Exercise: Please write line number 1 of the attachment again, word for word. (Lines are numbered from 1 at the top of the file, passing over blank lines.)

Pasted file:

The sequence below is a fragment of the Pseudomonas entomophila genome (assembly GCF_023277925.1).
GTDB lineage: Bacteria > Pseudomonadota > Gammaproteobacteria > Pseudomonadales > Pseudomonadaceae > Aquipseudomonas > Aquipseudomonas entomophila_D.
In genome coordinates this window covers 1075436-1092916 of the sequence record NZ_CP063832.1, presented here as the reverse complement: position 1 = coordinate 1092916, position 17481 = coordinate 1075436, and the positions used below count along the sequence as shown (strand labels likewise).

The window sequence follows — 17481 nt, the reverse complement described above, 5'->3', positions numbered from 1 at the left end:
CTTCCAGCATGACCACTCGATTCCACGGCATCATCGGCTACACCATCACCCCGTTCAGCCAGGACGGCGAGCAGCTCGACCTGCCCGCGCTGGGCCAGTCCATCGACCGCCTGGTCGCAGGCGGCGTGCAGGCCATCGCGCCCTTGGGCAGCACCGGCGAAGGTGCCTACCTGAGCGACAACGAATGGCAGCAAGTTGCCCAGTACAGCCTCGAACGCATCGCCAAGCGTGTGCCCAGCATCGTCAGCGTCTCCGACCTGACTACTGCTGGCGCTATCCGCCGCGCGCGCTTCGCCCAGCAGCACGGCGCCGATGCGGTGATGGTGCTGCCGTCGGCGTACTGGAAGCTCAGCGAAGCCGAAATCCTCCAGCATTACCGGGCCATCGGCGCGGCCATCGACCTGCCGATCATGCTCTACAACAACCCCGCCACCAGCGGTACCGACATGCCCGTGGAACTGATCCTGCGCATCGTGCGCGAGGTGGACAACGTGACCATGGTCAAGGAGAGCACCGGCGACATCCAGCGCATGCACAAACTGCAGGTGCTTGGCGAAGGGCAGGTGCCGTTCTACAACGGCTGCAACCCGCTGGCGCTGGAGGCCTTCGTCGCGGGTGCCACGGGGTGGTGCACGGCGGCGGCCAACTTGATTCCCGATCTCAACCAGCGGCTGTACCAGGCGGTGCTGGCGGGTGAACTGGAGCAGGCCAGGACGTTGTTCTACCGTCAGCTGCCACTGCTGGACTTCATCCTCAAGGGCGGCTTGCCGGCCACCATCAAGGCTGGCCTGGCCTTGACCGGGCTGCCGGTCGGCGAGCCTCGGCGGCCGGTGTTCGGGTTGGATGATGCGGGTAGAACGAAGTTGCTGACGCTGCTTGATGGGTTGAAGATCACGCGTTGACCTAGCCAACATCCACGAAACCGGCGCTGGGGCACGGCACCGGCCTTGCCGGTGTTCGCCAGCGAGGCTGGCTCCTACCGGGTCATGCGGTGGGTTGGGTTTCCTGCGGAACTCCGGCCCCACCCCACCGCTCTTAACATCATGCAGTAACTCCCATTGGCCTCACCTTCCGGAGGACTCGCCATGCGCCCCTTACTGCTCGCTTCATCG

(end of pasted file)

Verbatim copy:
The sequence below is a fragment of the Pseudomonas entomophila genome (assembly GCF_023277925.1).